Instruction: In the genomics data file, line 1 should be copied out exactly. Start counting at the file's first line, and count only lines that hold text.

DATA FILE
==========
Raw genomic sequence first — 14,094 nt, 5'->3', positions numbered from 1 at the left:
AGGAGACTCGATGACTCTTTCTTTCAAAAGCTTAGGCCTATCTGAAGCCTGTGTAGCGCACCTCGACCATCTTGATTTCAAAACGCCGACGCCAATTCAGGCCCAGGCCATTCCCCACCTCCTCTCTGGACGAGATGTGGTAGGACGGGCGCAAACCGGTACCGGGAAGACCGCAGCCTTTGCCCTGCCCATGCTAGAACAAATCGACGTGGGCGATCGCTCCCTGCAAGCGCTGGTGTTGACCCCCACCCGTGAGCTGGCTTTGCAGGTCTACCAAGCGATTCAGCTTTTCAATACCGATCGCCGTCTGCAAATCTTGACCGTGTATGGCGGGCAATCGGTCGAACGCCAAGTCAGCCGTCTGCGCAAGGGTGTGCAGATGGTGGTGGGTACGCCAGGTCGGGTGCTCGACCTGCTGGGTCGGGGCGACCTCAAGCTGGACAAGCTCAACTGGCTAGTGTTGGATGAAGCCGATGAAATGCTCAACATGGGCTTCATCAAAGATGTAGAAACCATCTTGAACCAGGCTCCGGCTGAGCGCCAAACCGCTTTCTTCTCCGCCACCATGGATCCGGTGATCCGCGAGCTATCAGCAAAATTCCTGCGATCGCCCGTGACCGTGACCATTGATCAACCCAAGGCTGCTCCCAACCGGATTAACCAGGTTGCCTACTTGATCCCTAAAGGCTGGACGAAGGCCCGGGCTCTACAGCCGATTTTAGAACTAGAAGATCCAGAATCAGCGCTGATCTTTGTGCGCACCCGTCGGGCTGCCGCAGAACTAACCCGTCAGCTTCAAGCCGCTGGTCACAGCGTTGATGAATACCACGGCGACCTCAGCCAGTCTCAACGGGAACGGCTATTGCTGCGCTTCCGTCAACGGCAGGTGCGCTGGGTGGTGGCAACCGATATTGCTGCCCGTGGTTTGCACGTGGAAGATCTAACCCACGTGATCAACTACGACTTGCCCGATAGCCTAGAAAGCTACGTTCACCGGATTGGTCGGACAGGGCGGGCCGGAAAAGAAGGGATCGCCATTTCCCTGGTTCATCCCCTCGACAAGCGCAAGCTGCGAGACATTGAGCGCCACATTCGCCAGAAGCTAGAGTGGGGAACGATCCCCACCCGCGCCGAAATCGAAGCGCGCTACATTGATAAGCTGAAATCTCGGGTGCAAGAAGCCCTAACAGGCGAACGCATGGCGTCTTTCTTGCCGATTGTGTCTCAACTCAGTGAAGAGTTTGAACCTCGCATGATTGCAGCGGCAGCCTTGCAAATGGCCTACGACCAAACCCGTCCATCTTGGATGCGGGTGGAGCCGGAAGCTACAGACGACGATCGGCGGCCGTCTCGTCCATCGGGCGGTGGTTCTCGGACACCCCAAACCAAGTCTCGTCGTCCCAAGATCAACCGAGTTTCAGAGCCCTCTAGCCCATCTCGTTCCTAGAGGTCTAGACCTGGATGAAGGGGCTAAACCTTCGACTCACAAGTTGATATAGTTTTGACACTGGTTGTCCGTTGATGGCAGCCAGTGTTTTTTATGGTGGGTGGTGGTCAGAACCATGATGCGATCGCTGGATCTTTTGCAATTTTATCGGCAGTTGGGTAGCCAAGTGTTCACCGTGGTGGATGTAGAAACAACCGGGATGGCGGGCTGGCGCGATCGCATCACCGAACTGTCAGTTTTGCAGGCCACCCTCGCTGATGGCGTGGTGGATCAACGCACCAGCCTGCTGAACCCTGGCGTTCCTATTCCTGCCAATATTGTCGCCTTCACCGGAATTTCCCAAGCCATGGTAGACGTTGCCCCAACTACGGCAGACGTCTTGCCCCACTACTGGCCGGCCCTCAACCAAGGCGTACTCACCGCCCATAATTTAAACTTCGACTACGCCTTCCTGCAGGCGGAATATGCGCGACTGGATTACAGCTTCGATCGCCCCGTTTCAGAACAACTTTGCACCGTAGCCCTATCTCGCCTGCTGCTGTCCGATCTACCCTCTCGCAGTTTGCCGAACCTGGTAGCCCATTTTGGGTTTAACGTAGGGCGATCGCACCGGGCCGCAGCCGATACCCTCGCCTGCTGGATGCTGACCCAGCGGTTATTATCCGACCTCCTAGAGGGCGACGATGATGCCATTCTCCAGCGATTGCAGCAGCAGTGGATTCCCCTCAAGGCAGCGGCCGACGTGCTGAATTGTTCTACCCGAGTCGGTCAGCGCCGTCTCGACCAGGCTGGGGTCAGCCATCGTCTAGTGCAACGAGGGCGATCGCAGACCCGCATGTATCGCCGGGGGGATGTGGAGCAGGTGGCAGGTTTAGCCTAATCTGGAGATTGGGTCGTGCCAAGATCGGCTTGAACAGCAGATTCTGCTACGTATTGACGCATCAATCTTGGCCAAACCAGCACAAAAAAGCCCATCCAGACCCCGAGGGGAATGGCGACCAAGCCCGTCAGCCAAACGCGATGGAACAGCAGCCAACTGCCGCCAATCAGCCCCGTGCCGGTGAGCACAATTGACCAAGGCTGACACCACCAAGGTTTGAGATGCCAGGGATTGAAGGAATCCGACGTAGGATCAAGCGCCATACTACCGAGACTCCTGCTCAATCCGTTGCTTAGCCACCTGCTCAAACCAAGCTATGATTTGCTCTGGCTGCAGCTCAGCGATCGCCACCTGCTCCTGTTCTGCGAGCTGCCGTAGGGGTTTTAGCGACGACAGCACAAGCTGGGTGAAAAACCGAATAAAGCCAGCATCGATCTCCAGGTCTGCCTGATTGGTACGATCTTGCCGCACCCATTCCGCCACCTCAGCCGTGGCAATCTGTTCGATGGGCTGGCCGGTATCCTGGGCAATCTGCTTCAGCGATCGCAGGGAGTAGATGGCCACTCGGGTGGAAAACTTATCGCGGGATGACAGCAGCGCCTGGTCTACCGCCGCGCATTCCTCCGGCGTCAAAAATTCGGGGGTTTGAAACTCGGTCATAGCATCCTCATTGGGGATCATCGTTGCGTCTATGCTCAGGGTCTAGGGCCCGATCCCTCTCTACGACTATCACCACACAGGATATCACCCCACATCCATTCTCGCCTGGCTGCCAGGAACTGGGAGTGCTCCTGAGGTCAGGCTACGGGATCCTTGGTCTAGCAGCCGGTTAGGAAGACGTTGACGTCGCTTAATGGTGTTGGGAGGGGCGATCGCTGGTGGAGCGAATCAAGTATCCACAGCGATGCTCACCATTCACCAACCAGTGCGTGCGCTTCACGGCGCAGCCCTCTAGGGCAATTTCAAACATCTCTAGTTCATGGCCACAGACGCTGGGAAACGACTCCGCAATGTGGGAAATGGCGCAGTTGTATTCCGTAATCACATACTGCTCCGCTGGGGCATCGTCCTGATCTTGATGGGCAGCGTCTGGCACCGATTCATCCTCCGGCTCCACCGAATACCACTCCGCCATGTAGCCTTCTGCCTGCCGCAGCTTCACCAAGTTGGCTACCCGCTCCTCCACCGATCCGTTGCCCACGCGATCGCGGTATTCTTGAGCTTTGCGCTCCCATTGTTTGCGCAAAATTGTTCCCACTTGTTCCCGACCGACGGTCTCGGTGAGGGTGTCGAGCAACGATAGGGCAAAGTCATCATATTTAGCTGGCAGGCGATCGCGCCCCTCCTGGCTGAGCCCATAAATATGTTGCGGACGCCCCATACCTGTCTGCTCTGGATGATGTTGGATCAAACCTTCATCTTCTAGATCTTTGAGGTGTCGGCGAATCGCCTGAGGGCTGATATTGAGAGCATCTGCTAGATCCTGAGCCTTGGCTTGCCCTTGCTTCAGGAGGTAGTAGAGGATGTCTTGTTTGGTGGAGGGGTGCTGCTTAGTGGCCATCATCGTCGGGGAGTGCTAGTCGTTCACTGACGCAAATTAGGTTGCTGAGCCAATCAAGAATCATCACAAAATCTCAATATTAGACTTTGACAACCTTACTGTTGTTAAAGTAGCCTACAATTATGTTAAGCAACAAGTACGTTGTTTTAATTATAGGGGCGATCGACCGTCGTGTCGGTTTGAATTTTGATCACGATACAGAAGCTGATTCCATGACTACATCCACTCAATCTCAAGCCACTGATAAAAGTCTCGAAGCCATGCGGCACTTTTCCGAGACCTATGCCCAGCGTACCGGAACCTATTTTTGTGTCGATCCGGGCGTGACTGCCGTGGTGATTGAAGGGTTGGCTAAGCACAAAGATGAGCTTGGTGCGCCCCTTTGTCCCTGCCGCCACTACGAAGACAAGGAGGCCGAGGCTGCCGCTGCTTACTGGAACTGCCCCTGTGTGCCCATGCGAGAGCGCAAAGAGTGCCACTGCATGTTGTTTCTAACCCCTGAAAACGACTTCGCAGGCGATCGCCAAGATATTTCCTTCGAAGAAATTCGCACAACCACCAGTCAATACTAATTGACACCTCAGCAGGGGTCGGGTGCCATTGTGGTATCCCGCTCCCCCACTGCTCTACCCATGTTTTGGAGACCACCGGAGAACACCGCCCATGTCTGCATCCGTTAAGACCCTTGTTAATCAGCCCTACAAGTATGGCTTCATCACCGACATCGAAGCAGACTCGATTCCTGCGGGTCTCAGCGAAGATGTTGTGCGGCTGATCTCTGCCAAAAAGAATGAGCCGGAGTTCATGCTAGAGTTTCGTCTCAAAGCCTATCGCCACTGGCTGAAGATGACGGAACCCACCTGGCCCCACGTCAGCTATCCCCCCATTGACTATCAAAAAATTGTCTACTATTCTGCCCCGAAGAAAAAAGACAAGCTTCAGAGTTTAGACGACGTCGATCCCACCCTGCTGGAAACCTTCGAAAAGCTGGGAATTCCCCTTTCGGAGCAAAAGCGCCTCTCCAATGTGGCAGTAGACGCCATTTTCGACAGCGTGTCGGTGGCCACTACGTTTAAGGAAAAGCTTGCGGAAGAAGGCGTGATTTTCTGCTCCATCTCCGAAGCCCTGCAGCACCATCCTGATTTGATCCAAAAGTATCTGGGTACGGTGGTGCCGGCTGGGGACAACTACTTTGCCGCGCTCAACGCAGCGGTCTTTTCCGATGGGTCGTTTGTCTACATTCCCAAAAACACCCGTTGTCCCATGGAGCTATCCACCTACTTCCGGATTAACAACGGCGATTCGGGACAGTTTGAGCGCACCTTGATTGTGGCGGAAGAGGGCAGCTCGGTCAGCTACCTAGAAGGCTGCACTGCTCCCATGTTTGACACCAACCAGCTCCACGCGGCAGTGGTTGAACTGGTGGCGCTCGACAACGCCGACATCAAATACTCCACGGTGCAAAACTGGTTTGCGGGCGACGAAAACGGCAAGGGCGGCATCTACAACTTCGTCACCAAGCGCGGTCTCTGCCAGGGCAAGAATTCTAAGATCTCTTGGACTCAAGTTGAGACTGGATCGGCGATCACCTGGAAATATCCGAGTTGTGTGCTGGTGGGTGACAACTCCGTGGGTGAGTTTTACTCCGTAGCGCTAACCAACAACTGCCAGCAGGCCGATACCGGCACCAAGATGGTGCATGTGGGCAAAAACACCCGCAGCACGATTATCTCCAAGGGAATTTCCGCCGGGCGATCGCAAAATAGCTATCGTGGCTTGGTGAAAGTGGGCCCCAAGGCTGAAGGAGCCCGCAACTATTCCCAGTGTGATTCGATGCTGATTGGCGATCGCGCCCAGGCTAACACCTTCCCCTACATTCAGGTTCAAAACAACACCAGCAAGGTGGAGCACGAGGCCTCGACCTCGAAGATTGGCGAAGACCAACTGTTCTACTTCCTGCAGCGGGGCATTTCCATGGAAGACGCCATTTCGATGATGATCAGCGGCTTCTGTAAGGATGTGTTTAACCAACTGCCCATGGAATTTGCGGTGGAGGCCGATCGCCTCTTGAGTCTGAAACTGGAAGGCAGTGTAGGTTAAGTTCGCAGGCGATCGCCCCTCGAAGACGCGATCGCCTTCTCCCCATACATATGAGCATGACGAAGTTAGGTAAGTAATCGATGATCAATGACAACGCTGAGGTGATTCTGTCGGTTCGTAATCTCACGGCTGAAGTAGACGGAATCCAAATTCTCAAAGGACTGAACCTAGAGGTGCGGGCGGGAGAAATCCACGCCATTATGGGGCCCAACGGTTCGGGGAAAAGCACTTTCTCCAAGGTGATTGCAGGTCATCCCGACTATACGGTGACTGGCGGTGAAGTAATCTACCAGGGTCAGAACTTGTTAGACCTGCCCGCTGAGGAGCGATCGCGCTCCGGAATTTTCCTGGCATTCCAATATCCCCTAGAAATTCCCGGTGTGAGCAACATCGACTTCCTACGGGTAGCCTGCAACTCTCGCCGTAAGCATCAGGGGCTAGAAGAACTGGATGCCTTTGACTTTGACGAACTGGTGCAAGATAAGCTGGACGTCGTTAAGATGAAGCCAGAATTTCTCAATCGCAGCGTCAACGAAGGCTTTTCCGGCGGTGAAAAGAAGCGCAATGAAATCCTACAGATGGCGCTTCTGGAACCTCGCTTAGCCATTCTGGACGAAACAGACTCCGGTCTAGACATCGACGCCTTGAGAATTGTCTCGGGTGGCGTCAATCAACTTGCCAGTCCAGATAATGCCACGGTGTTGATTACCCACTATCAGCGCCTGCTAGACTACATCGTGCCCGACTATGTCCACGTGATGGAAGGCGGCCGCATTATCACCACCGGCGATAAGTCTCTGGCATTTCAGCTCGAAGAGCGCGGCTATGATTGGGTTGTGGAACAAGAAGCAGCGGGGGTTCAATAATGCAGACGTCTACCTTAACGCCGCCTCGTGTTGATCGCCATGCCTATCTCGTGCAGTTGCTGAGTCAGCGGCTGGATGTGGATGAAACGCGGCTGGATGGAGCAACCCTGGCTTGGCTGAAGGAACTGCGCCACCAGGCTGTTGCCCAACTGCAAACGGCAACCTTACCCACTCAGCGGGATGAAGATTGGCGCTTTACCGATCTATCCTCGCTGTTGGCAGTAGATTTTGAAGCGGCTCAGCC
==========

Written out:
Raw genomic sequence first — 14,094 nt, 5'->3', positions numbered from 1 at the left: